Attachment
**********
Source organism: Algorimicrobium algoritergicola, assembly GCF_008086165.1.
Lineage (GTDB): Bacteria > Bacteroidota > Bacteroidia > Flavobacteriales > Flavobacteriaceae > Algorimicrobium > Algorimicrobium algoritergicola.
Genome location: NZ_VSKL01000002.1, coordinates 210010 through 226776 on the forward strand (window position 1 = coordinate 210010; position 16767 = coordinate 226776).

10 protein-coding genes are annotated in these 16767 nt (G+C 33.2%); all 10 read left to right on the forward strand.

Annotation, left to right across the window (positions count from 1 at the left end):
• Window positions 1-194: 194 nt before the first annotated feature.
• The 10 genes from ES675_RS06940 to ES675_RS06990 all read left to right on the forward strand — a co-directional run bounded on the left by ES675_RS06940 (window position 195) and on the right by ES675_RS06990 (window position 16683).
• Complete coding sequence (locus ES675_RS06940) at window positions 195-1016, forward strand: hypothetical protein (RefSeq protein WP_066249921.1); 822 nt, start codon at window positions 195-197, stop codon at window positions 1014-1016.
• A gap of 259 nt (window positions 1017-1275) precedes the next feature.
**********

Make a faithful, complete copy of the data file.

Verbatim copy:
Source organism: Algorimicrobium algoritergicola, assembly GCF_008086165.1.
Lineage (GTDB): Bacteria > Bacteroidota > Bacteroidia > Flavobacteriales > Flavobacteriaceae > Algorimicrobium > Algorimicrobium algoritergicola.
Genome location: NZ_VSKL01000002.1, coordinates 210010 through 226776 on the forward strand (window position 1 = coordinate 210010; position 16767 = coordinate 226776).

10 protein-coding genes are annotated in these 16767 nt (G+C 33.2%); all 10 read left to right on the forward strand.

Annotation, left to right across the window (positions count from 1 at the left end):
• Window positions 1-194: 194 nt before the first annotated feature.
• The 10 genes from ES675_RS06940 to ES675_RS06990 all read left to right on the forward strand — a co-directional run bounded on the left by ES675_RS06940 (window position 195) and on the right by ES675_RS06990 (window position 16683).
• Complete coding sequence (locus ES675_RS06940) at window positions 195-1016, forward strand: hypothetical protein (RefSeq protein WP_066249921.1); 822 nt, start codon at window positions 195-197, stop codon at window positions 1014-1016.
• A gap of 259 nt (window positions 1017-1275) precedes the next feature.